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14
First Blood

Disclaimer: see in the Foreword.

Author’s Notes:
This is simply a continuation of Chapter 13. One more thing concerning the pervious chapter: in the old mythology, it is not actually said that Ungoliantë drank the light of Silpion, but only that the tree died from her poison on Daurin’s blade (“The Book of Lost Tales 1”, Commentary by Christopher Tolkien, p. 178 of the Del Rey edition).


~~~

14. First Blood

There was a long, mournful silence after Gilfanon had finished the tale of the killing of the Trees. ‘Twas Legolas who dared to speak first.

“I have heard this sad tale many time, sung by the greatest minstrels of our kin,” he said, “yet never in such detail; and some parts were quite different, too. How come that you know things that are not even mentioned in the old laments?”

“I know these for I was there,” Gilfanon replied calmly. “Daurin was not the only one driven to the Trees in unnamed fear on that fateful day… a few of us, who followed Nólemë to Formenos during his voluntary exile and dwelt in the dale of Sirnúmen at that time, followed him from afar, for we knew his foreboding was to be trusted.”

“Was this Daurin a friend of yours?” asked Legolas.

“More than a friend,” answered Gilfanon. “We awoke together at the dark waters of Cuiviénen under the newborn stars, which, as you know, is the closest thing the First Ones could have to having siblings. The ones who awoke together would always have a special closeness, the same way as twins do who have shared a womb, and they were rather similar in both their looks and their nature(1). So yea, you can say that Daurin was my brother; for that is what he was, in the only way I could have one. And we both were close friends of Nólemë, Daurin even more so than myself, for I have already been drawn to the friendship of Olwë and his brothers. Thus my brother followed the King wherever Nólemë might have gone, while I often spent a great amount of time in Alqaluntë, or before that on the shores of Falassë Númëa.”

“Were you among those who followed Daurin on that day then?” asked Legolas, and Gilfanon nodded.

“I was. Even though I disagreed with Nólemë when he abandoned his duties and went into exile with his firstborn, he was my King. It was my duty to go with him… and it was my duty, too, to follow my own brother when foreboding called him to the Trees.”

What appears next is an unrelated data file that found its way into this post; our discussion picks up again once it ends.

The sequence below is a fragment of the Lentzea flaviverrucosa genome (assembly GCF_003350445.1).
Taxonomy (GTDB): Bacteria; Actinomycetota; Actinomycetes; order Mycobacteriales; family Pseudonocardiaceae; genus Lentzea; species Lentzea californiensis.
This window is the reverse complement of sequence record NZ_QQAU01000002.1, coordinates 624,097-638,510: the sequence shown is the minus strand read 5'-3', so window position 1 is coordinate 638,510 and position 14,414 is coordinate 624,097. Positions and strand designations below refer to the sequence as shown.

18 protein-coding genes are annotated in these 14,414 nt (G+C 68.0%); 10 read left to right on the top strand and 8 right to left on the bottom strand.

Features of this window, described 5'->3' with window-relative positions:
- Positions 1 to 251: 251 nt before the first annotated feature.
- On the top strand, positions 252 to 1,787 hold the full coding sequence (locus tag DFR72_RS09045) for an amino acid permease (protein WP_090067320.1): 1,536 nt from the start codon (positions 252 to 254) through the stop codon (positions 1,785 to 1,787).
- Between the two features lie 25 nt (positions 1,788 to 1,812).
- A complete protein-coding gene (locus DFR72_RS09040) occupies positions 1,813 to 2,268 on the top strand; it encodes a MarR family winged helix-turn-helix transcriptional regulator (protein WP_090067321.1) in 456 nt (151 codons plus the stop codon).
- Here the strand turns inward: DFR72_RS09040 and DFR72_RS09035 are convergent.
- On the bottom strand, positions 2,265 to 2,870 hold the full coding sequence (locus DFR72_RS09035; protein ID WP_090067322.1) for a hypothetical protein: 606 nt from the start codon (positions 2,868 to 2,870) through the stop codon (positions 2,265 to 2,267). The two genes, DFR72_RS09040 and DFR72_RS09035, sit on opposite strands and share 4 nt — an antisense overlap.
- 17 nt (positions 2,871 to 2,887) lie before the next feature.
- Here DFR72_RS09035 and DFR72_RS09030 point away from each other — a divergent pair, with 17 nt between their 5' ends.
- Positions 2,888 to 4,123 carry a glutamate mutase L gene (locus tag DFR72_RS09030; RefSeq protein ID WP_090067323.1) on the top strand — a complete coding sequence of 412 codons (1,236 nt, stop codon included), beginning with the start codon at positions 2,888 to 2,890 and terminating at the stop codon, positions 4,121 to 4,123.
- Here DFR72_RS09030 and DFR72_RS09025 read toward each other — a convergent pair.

“Noldorin men and duty is a tale worth telling in itself,” commented someone bitterly, and Celebrían recognized with some surprise the voice of Meril the Queen.

“There is a certain… blindness involved,” agreed Vainóni, but her voice, unlike Meril’s was calm and guarded, “and the tale of how the first blood was spilt in the Blessed Realm does, in a way, reveal the core of all the mistakes made afterwards. Go on, Lord of Tavrobel! Tell us the tale of the theft of Melko as you, the last eyewitness who still walks under the trees, remember it. For much has been added later and even more has been forgotten when those who could remember still were slain in the Battles of Beleriand, in useless defence of a doomed land.”

Her somewhat harsh words seemed to surprise even Legolas (who was, after all, a native of those very lands), but no-one made a comment, and after a short, uncomfortable silence Gilfanon continued his tale.

“Thus is happened that when Melko and Wirilómë saw our approach, they turned in flight and left Ezellohar in a cloud of impenetrable darkness, not for the fear of us, but for the fear of losing the element of surprise, should we catch up to them. Still, we stumbled after them in horror, for they were heading straight towards the rugged dale where the stream Híri plunged under ground: the dale of Sirnúmen where Formenos was built and where our King remained even as his son went to Taniquetil with the rest of the family.”

“What would the Dark One want from Nólemë,” asked Legolas, “unless he knew that the Silmarilli were kept there.”